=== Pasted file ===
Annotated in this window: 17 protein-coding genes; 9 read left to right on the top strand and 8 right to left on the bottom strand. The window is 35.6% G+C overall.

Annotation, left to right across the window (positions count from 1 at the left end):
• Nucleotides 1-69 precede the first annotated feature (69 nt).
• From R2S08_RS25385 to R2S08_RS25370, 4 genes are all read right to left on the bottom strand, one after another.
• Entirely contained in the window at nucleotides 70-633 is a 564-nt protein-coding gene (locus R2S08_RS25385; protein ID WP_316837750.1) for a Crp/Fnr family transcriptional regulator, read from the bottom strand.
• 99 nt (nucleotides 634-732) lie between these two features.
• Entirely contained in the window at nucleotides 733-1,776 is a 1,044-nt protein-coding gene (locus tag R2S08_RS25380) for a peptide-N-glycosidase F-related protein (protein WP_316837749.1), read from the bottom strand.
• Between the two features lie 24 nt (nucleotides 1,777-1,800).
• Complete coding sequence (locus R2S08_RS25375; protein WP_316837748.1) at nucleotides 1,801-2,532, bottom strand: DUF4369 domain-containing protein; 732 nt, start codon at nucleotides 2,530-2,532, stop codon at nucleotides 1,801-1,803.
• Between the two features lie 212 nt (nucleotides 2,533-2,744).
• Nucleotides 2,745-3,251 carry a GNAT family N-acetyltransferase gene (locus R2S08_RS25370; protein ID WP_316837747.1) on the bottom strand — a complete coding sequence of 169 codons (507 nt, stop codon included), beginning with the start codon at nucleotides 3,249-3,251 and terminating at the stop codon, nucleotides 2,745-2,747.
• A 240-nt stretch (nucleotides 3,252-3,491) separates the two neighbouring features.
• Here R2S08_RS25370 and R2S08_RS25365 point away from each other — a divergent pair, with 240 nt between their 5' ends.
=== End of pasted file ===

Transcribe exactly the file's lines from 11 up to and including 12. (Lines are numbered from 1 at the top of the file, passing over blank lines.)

• Nucleotides 2,745-3,251 carry a GNAT family N-acetyltransferase gene (locus R2S08_RS25370; protein ID WP_316837747.1) on the bottom strand — a complete coding sequence of 169 codons (507 nt, stop codon included), beginning with the start codon at nucleotides 3,249-3,251 and terminating at the stop codon, nucleotides 2,745-2,747.
• A 240-nt stretch (nucleotides 3,252-3,491) separates the two neighbouring features.